In New Brunswick, you do not have to wait until you turn 55, you can start receiving payments from a LIF at any age. The payments allowable from your LIF are determined by the minimum and maximum withdrawal limits set out in the legislation. The maximum amount that you can withdraw each year from your LIF varies according to your age and current long-term interest rates. View our current LIF Maximum withdrawal table 2020 (PDF).
Life or deferred life annuity
A life annuity is an insurance product that provides a series of payments from the date of purchase until the date of death of the owner (or the owner’s spouse or common-law partner if it is a joint and survivor annuity). The annual payments are determined by the lump-sum amount available to purchase the annuity and by annuity purchase rates at the date of purchase. A deferred life annuity is a life annuity where the annual payments are put off for a certain time after purchase.
Payments from a life or deferred life annuity cannot begin until you are within 10 years of the normal retirement date established under the pension plan from which the funds were transferred.
You may be able to withdraw the balance or a portion of your pension account early if you qualify for one of the following unlocking provisions.
Reduced life expectancy due to Significant physical or mental disability
You may withdraw the balance of your account in whole or in part, and receive a payment or a series of payments, if you have a reduced life expectancy. To qualify, a physician must certify (in writing to the financial institution that is party to the contract or the administrator of a pension plan) that you suffer from a significant physical or mental disability that considerably reduces life expectancy. The physician must use the underlined wording in order to comply with subsection 33(2) of the Pension Benefits Act and subparagraphs 21(2)(d), 22(1)(a), 23(1)(i) and 25.4(1) of Regulation 91-195. If you have a spouse or common-law partner, a waiver in Form 3.01 must be completed.
You may withdraw the balance of money in your pension plan, locked-in retirement account (LIRA), or life income fund (LIF) if all three of the following criteria are met:
- Neither you nor your spouse or common-law partner are Canadian citizens
- Neither you nor your spouse or common-law partner are residents of Canada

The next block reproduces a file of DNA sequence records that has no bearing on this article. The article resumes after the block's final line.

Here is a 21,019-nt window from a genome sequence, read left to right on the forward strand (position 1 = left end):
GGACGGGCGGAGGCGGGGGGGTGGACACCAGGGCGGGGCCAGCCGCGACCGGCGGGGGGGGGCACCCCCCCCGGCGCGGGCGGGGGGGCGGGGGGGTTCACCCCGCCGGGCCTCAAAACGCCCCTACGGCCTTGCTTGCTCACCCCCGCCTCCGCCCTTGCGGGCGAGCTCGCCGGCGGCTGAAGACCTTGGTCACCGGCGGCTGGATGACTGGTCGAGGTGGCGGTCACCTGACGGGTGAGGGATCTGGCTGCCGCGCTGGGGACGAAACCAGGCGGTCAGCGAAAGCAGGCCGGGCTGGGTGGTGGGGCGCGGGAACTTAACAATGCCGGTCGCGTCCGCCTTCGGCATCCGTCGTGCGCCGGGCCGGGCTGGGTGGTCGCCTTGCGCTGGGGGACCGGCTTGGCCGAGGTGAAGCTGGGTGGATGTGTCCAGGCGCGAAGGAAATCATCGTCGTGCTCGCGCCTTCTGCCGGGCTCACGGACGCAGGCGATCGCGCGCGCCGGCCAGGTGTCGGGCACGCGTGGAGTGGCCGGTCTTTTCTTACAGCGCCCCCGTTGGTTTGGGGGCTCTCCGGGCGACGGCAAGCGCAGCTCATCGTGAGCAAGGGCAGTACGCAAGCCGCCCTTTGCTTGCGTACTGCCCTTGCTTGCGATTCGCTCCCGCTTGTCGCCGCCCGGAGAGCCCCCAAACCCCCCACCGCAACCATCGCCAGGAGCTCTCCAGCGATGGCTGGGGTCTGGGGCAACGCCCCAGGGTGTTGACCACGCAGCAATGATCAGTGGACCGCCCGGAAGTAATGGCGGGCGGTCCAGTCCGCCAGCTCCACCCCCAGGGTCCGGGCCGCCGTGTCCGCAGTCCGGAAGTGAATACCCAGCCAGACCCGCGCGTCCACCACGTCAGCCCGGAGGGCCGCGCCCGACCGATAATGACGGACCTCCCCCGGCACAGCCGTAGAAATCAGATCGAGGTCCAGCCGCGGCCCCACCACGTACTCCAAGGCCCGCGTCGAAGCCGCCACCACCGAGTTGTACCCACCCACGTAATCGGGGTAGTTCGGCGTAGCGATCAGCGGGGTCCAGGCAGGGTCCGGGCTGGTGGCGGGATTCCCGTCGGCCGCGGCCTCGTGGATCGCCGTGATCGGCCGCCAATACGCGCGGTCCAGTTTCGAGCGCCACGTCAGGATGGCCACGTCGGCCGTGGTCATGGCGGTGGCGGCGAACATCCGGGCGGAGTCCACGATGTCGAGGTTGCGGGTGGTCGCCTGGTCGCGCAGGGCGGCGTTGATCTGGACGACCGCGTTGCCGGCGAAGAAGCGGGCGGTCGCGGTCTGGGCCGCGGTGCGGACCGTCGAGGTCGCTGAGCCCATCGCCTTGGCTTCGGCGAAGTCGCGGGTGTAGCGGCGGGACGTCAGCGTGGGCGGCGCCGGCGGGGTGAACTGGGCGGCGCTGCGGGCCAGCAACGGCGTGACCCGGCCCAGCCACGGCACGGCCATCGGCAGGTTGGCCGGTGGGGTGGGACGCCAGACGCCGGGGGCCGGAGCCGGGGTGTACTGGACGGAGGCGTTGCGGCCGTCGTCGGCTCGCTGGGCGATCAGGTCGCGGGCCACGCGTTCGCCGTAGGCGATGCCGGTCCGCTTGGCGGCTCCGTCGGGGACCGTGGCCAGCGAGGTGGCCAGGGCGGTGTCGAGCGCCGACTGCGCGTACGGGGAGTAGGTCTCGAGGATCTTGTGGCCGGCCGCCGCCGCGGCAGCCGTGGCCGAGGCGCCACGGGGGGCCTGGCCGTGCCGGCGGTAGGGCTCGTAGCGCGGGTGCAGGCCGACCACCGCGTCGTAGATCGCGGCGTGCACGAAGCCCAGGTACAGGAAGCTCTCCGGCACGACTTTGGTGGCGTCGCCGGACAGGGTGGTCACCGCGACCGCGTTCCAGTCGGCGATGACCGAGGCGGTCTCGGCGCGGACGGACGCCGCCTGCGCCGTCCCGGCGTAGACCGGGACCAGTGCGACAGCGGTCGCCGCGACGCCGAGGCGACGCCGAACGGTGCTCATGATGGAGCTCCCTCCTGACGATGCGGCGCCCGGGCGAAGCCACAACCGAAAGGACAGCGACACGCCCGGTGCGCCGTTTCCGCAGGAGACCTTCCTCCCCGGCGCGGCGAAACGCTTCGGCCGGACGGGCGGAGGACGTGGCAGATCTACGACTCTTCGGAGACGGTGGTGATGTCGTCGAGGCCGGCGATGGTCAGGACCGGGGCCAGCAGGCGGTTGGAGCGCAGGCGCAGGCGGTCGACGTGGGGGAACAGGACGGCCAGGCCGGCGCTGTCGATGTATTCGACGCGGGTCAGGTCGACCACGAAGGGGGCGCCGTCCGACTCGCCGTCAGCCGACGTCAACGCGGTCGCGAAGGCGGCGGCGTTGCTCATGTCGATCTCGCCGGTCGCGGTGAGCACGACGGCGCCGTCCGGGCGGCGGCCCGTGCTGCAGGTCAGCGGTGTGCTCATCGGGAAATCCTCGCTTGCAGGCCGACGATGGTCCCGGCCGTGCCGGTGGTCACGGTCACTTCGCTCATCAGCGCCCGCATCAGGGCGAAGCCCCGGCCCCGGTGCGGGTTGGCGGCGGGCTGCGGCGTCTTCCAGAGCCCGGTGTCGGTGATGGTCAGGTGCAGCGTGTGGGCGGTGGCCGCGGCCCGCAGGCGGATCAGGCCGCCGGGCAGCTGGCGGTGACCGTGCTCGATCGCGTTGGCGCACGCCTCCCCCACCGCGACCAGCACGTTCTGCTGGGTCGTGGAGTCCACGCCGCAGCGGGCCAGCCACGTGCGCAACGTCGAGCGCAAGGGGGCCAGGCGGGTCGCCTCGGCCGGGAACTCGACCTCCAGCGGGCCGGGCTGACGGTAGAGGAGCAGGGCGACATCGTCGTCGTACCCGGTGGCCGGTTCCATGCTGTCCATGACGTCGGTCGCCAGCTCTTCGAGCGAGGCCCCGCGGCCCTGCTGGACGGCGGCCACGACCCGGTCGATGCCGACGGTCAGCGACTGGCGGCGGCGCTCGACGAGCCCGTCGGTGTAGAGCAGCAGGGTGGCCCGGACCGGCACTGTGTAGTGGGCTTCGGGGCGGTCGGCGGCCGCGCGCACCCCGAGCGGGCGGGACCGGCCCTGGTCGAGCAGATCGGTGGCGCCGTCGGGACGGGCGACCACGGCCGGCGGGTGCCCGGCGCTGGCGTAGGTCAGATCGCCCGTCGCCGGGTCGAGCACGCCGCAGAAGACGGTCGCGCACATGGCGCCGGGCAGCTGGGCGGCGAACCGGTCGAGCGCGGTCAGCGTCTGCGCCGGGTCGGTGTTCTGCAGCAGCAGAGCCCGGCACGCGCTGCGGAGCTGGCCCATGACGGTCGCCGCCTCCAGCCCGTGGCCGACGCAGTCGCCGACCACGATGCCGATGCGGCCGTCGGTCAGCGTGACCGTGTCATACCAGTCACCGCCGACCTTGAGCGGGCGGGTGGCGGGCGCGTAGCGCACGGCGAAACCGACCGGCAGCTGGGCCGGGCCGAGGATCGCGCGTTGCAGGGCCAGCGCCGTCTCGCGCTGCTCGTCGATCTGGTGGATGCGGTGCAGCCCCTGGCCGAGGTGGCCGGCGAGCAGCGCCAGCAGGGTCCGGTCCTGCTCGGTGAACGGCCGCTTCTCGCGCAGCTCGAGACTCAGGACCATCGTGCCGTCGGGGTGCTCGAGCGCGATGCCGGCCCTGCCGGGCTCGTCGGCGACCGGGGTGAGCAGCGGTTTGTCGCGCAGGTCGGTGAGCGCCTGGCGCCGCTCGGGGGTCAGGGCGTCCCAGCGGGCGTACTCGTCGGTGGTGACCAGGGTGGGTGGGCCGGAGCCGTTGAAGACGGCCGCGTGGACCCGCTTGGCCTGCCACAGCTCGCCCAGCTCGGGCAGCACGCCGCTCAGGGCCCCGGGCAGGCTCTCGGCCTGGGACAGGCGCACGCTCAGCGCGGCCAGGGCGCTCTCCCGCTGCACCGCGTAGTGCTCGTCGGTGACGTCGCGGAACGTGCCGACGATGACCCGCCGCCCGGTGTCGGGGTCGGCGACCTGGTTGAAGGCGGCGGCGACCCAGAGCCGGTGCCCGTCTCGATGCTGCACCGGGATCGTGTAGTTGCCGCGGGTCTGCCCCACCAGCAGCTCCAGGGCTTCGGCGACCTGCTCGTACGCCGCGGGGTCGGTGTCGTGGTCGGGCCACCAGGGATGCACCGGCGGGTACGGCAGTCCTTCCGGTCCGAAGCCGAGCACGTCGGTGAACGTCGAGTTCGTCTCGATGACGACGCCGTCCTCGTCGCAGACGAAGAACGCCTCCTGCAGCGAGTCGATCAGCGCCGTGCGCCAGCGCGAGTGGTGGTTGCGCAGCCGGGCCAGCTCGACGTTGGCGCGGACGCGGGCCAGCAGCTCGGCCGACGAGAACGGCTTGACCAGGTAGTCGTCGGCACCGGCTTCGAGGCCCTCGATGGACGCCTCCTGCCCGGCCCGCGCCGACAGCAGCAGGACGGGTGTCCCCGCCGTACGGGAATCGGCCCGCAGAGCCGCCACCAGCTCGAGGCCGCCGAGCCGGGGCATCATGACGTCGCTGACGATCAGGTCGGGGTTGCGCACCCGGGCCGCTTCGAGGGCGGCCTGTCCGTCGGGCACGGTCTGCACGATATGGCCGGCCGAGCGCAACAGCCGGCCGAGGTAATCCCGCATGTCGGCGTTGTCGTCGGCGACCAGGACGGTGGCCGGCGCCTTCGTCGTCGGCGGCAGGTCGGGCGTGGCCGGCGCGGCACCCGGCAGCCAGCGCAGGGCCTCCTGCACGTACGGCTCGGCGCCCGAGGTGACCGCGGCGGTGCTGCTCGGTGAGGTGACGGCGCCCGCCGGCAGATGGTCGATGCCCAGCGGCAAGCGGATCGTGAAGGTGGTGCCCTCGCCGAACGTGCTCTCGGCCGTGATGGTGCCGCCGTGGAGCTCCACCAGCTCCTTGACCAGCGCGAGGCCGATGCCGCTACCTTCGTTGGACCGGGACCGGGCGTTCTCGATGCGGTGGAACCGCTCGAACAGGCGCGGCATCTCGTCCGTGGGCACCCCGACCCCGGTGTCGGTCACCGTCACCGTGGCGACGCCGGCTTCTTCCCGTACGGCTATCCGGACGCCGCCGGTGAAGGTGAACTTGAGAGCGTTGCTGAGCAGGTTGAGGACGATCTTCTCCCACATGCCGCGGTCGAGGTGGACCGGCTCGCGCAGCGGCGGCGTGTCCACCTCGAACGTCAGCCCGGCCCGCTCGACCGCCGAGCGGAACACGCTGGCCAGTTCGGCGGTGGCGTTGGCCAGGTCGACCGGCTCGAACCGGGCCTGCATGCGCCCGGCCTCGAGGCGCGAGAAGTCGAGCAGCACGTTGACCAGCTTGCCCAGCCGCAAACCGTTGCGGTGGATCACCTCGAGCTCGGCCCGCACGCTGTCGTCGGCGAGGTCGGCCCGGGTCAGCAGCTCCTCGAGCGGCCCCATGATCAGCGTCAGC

- Your spouse or common-law partner (if applicable) signs a spousal or common-law partner waiver (Form 3.5)
One-time partial unlocking from a LIF to a RRIF
You may make a once-in-a-lifetime withdrawal from a LIF of the lesser of three times the annual amount or 25 per cent of the balance in the LIF. You may only use this option if you have not previously transferred an amount under this provision. In the application you must make a sworn declaration certifying that the transfer is being made freely and voluntarily and not because of any judgment that anyone has against you. This partial unlocking from a LIF to a RRIF requires an application, which must be done by your financial representative using FCNB’s portal. Your spouse or common-law partner (if applicable) must sign a declaration waiving their entitlement.
Click to view our current Example of Calculation - Transfer from LIF to RRIF (PDF) effective January 1st 2020.
Small balance transfer
You can apply to unlock small balances contained in a pension plan or a LIRA. The formula to determine what qualifies as a small balance is based on your age. For example, to qualify in 2020, at age 60 your total locked-in assets must be less than $17,546. For the two years prior to your application, your Pension Adjustment amount (reported on your T-4) must equal zero. This means if you have recently been a member of a pension plan you will not qualify under this provision. You must complete Form 3.6 and Form 3.7 (Consent of Spouse or Common-Law Partner to Withdraw from a Locked-in Retirement Account, if applicable) to process this type of unlocking.